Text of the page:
Canadian savers are being reminded the stock market can be volatile.
Let’s take a look at Toronto-Dominion Bank (TSX:TD)(NYSE:TD) to see why it might be an interesting pick today for RRSP investors who simply want to buy a stock and forget about it for two or three decades.
Conservative business units
TD is widely viewed as the safest of the Canadian banks due to its heavy focus on retail banking activities. The company has limited exposure to the Canadian energy sector, and doesn’t rely as much as some of its peers on capital markets activities, which can be volatile.
Most people are familiar with TD’s Canadian operations, but the company has built a large presence in the United States, with operations running down the east coast from Maine right to Florida. In fact, TD operates more branches south of the border than it does in its home country.
The entire company generated Fiscal 2017 net income of $10.5 billion, representing an increase of 18% on a per-share basis compared to 2016. Canadian retail earnings rose 9%, U.S. retail earnings increased 12%, and the company’s wholesale banking group saw earnings jump 13% on a year-over-year basis.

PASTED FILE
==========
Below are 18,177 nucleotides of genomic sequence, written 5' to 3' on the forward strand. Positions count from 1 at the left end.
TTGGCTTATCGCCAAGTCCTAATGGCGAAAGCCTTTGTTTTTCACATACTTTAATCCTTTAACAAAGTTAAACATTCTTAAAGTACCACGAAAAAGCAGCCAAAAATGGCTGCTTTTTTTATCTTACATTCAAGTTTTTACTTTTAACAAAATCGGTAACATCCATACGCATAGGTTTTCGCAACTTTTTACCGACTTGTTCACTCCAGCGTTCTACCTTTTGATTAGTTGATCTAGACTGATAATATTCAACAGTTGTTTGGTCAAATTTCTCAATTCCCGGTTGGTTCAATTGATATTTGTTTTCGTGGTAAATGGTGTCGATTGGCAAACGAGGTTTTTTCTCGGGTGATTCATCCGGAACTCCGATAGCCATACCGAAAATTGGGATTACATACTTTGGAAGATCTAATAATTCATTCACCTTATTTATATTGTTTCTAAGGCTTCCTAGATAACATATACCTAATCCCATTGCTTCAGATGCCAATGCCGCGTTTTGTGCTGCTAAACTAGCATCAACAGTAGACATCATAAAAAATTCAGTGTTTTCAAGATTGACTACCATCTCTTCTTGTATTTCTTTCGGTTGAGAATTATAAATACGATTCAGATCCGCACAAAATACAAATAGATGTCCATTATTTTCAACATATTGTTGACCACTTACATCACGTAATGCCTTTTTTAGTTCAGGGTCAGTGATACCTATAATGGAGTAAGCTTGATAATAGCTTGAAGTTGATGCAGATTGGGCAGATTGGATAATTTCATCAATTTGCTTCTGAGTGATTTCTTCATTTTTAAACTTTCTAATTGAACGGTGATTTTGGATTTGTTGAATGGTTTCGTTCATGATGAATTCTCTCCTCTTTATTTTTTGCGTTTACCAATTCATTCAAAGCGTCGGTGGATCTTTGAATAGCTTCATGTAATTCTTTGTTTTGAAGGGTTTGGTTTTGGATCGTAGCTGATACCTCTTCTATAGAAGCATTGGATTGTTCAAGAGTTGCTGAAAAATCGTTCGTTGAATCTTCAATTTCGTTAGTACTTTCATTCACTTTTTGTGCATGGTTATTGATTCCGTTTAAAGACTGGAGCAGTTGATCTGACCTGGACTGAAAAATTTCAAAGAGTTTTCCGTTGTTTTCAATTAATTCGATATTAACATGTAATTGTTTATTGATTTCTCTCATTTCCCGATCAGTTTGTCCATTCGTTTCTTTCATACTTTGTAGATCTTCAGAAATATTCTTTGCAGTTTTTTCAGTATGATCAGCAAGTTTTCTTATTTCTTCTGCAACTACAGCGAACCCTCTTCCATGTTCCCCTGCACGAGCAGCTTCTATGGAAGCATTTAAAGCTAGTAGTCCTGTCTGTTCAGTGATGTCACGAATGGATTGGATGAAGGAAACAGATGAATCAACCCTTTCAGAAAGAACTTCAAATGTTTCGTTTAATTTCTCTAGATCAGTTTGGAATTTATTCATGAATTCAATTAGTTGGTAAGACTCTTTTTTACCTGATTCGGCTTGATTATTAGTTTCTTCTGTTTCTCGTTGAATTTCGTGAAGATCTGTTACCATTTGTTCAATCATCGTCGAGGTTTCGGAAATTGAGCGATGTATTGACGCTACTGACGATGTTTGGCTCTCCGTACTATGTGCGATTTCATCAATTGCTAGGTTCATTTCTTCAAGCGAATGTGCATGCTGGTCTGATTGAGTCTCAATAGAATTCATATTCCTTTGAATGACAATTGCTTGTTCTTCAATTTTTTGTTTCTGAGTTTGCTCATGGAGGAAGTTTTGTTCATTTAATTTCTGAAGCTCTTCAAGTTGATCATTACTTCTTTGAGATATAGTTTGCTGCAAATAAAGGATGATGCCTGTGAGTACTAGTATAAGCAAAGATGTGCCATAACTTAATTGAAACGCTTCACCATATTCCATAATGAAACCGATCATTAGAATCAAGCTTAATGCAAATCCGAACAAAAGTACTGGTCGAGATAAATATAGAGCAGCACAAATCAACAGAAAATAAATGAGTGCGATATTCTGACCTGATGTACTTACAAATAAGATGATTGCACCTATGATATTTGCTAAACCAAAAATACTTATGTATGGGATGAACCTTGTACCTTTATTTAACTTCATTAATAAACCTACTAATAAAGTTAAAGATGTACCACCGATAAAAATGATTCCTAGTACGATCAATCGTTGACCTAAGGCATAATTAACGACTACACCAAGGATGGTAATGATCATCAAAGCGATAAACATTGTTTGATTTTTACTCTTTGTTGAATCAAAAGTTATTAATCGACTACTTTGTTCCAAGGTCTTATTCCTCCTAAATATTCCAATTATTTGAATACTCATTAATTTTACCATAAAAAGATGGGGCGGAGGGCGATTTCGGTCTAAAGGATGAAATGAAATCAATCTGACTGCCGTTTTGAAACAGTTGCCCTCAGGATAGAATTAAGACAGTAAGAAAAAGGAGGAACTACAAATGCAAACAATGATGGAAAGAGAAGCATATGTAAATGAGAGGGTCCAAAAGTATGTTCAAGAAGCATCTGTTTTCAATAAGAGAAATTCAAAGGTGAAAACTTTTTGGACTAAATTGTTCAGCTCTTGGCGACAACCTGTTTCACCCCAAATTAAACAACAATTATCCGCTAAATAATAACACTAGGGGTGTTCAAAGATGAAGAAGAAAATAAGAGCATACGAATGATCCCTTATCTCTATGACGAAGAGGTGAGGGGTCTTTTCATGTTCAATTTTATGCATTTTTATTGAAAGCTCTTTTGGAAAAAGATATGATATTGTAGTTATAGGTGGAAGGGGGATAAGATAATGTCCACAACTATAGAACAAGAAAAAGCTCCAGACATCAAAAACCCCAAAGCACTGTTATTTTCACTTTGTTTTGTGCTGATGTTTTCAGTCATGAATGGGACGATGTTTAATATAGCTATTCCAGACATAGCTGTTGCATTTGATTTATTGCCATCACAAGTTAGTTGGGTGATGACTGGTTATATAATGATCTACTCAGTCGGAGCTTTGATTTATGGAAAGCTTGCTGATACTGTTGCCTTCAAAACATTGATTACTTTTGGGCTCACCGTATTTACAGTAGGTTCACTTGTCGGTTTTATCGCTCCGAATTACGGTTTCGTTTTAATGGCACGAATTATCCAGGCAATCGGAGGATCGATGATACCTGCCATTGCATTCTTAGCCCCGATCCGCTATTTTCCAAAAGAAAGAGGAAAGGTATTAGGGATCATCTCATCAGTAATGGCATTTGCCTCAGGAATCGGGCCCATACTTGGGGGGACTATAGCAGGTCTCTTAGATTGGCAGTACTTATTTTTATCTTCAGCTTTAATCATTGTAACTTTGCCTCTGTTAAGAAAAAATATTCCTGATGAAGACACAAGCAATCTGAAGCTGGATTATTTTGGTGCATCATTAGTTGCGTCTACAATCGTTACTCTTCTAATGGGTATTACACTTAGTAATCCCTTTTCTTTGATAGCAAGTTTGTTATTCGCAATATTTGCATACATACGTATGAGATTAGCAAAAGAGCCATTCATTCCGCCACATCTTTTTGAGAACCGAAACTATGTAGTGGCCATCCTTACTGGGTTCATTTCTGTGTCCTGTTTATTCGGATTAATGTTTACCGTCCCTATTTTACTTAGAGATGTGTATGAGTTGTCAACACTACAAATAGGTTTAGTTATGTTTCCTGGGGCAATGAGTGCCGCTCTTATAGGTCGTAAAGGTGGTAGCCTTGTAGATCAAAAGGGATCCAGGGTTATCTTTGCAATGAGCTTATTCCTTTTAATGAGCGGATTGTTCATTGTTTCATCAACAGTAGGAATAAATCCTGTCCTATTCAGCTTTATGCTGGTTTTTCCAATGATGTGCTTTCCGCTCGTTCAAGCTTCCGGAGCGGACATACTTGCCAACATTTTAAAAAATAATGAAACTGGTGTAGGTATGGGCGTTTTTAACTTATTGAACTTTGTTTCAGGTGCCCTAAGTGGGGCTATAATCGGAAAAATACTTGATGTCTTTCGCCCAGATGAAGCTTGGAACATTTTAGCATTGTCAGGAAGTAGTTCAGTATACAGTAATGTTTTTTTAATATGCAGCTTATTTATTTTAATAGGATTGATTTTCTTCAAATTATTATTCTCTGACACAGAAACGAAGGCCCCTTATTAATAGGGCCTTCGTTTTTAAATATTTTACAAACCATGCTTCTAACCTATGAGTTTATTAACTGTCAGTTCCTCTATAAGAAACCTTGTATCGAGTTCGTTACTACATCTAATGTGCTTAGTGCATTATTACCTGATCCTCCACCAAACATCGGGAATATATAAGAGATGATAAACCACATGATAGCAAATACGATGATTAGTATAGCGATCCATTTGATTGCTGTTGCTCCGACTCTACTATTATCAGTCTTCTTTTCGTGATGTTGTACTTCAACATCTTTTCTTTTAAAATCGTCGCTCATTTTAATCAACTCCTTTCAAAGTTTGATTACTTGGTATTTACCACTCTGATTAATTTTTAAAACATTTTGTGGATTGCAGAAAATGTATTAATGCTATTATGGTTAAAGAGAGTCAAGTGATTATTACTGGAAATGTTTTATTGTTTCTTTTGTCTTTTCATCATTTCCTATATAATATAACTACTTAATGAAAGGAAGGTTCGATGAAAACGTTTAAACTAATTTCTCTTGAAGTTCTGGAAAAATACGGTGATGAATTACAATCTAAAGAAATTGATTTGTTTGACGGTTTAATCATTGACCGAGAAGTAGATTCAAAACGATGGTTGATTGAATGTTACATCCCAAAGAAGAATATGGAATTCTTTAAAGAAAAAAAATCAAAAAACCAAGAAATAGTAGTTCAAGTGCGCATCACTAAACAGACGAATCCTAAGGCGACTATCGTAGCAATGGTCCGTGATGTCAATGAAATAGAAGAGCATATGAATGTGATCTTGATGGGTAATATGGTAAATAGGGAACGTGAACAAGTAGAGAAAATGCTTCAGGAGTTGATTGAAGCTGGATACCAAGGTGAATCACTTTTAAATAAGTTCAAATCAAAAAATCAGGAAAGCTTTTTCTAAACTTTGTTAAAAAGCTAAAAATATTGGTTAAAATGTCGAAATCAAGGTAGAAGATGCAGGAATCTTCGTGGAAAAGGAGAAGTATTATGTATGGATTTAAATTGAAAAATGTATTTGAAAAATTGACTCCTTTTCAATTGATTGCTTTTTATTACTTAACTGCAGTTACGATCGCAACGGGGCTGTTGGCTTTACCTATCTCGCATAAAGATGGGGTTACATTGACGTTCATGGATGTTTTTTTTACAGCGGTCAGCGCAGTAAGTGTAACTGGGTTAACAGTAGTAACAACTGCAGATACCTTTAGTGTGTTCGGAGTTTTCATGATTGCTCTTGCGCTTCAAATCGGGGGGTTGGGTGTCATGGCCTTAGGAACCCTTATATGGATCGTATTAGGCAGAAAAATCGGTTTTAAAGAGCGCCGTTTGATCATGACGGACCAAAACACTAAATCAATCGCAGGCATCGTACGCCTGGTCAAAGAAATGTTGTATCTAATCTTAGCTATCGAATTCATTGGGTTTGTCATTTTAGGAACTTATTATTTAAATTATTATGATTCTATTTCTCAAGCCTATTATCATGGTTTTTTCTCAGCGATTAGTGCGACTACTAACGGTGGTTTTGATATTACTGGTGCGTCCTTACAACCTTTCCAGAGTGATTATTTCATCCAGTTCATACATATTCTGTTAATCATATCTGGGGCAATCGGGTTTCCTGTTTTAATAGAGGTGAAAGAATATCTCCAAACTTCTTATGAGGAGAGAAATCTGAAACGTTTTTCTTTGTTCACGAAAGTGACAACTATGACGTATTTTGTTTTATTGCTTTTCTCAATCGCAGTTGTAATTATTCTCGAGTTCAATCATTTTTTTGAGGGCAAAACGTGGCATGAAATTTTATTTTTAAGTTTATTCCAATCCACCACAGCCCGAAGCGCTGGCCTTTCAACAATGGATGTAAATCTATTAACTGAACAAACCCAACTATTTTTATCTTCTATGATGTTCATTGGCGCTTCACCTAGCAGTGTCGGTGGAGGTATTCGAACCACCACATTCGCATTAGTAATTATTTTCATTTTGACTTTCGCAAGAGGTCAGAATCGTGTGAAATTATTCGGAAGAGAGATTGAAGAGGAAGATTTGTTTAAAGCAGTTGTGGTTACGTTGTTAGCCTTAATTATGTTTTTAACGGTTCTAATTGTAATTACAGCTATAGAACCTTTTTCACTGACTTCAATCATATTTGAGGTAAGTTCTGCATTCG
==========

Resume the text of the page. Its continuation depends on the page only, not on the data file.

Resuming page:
The U.S. division, which includes the retail operations and TD’s part of TD Ameritrade, generated more than 30% of net income. This is important for investors who might be concerned about a possible downturn in the Canadian economy.
One potential threat is the Canadian housing market. If interest rates rise too quickly, some homeowners could be forced to sell. If a large number of properties hit the market in a short period, house prices could fall more than expected.
A total meltdown in the housing market would prove negative for TD and its peers, but that isn’t a likely scenario, and TD’s mortgage portfolio is capable of riding out a rough patch. The company finished 2017 with $265 billion in mortgage loans, of which 42% was insured and the loan-to-value ratio on the rest was 50%. This means that house prices would have to fall significantly before TD sees a material hit.
Dividends and share buybacks
TD does a good job of sharing profits with investors through dividends and share buybacks. The compound annual dividend growth rate over the past 20 years is above 10%.
Management is targeting earnings per share growth of at least 7% over the medium term, and investors should see the dividend rise in step. The company tends to be conservative with its earnings outlook, as we saw with the 2017 results.
Long-term investors have enjoyed some impressive returns with this stock. A $10,000 investment in TD just 20 years ago would be worth more than $85,000 today with the dividends reinvested.
Should you buy?
TD isn’t a cheap stock at 13.5 times trailing earnings, but the bank rarely goes on sale, and trying to time the market on this company often results in missed dividends and lost upside opportunity.
If you have some cash sitting on the sidelines and are looking for a buy-and-forget pick for your RRSP, TD deserves to be on your radar.
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Fool contributor Andrew Walker has no position in any stock mentioned.